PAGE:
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Construction. The people side.

Whether your planning your own career or trying to hire the best candidates, some thinking around the people part of the industry.

METRIK Management inc.

PV Aug 2007 close_edited.jpg
  • Writer's pictureWolf
I’ve written about which candidates gets hired first. Your best hires are same industry experience, longer is better. Best is if they started in the ditch or with a hammer in late teens. Ideally they’ve moved up in responsibility and project size. But most important that they haven’t jumped around. Now not yet 40, in their prime, two or three employers over 20 yrs, that's you guy.

You have to see the career. How the person clawed their way up the construction food chain. Could be moving up a level, but similar roles also count, they can be larger and more complex companies and projects. No matter, there is growth and ambition. "B" candidates sometimes suffer from "I don't see a career track in your resume." How else to say it.

There are no “transferable skills.” Transferable skills assumes same cultures, network, tools, systems across industries. Not true. Construction GC firms move differently than their consulting counterparts. The owner rep the project management firm is a different place to grow up in than the construction side. Suppliers? Steel bridge manufacturing is different than civil bridge GCs. Similar, yes but you’ll hire a learning curve.

The other point is, avoid people who take life breaks. Could be travel, sabbaticals, or opening up a vitamin store with a brother in law. Later returning to construction expecting to pickup where they left off. If construction is not this candidate’s entire world, don’t hire them.

Repeat, my point to candidates about stepping off and taking sabbaticals. Nobody’s looking for a controller with 18 months hiking in Patagonia.

Travel is good, it tends to make us a bit less presumptive, boring and provincial. But at the same time, no client has ever asked me to find him a controller with exploration and discovery experience. It’s okay to be a lifestyle person. It’s not useful to advertise it on your resume. If you’re using words like “Two years extended travel through Europe, including, blah, blah, . . . . “ You’re in the “B” pile. I had a great controller candidate with two separate lengthy stints into places you should only watch on TV. Ushuaia, and some other place without hot water. If they think you might go on a self discovery journey on their watch, - they won’t hire you. You may not know the meaning of life but for the sake of your career, just pretend you’ve made peace with it.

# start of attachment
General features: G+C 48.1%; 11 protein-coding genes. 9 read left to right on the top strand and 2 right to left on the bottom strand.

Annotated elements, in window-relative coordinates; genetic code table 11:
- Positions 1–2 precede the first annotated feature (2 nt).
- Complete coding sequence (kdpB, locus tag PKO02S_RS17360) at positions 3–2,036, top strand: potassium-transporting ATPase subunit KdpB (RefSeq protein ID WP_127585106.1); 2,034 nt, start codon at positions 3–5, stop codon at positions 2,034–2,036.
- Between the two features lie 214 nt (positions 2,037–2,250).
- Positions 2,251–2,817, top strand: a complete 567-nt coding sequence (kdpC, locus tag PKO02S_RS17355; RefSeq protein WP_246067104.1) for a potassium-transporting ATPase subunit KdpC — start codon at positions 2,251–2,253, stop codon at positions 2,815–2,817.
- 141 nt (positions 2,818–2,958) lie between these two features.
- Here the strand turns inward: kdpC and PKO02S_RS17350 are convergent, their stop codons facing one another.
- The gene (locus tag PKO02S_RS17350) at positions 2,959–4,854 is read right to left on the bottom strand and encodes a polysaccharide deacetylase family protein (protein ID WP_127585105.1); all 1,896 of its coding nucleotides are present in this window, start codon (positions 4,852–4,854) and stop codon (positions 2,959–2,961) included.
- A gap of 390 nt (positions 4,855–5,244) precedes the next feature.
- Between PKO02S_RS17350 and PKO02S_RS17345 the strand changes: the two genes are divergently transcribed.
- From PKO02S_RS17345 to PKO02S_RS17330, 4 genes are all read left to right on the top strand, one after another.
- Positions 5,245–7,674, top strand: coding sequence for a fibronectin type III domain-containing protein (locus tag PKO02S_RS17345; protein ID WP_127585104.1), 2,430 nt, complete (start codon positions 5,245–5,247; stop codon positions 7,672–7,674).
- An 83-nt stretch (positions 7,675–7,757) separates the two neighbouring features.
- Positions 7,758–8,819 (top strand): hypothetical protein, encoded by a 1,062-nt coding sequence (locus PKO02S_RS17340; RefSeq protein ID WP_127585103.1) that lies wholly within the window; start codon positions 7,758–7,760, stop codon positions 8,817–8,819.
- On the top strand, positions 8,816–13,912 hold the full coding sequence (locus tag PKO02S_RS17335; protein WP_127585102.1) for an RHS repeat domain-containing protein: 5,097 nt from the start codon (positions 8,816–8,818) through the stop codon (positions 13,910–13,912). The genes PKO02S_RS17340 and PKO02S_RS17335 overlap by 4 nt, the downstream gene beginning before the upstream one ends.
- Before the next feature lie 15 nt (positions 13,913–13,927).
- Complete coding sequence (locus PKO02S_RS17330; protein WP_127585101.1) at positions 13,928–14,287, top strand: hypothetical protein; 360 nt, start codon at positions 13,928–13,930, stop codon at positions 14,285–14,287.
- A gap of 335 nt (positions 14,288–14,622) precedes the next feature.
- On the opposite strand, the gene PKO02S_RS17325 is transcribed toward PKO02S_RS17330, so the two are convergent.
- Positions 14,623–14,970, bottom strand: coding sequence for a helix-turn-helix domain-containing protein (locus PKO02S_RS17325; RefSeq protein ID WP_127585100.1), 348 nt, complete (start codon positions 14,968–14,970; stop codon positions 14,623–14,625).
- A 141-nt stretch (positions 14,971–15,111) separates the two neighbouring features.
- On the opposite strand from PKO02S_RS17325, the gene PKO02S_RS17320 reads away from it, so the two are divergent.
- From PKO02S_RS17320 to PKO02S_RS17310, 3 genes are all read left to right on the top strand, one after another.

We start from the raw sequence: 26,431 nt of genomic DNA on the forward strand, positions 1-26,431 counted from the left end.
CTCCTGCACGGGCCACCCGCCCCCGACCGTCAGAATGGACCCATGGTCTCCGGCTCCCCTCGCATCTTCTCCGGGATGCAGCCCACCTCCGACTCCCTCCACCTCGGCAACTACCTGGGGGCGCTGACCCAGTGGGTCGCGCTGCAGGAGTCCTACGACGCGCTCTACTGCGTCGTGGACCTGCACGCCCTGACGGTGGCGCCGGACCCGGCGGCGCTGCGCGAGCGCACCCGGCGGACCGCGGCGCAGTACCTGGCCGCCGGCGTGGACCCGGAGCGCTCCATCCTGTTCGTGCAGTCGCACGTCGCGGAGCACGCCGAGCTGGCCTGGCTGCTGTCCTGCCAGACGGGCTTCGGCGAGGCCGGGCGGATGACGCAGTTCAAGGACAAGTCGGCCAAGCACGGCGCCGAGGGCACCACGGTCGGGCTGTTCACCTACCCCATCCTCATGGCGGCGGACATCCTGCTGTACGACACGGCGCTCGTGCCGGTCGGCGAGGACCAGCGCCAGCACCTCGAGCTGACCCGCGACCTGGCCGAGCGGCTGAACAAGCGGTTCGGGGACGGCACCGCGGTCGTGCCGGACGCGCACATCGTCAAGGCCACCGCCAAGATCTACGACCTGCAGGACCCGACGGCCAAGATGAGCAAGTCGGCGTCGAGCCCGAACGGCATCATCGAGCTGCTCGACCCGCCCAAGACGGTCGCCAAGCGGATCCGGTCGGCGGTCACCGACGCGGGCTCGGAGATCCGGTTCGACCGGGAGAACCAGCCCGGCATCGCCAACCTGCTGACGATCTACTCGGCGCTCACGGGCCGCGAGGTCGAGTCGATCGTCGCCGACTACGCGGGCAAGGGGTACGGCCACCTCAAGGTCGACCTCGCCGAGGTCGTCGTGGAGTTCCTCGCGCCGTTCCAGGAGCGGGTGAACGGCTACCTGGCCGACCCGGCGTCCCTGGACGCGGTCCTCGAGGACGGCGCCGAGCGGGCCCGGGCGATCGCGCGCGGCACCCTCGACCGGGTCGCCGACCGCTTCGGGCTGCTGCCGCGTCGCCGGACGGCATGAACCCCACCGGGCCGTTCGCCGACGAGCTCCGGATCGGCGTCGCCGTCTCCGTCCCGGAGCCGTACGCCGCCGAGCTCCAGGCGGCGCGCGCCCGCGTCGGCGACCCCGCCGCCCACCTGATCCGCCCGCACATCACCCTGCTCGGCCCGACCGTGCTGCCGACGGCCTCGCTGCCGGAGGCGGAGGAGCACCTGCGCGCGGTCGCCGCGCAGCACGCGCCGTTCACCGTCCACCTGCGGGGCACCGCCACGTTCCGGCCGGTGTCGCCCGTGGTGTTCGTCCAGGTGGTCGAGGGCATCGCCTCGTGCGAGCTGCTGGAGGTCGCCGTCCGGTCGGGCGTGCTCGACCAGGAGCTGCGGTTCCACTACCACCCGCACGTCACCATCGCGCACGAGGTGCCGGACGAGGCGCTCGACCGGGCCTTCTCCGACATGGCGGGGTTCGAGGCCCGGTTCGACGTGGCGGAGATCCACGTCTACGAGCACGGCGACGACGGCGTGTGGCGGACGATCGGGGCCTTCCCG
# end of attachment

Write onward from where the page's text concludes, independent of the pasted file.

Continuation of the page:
• Writer's pictureWolf

“Whenever I see a turtle on a fence post, - I know I don’t have the whole story.”

Some candidates reach heights they can’t get to on their own. Maybe like the turtle, they had some help. I’ll have to uncover the rest of the story.

(Old fable, old joke, still true)

Life is unique, different and the surface story is often only part of a candidate's true picture. If the underlying story makes sense, I'm fine with that. Or, maybe it doesn't make sense. Perhaps what's being presented is not true. Either way, it's part of the hiring decision.

  • Writer's pictureWolf

I get a little tired with the relentless focus on salary. The long game is not about the size of your salary, - it’s about your net worth, your equity. Salary stops at some point, but your net worth carries you forever.

The irony is, - your salary does not determine your net worth. Your financial IQ does that.

Everybody who earns $100k doesn’t end up in the same financial position. So how well you live can’t have that much to do with salary?

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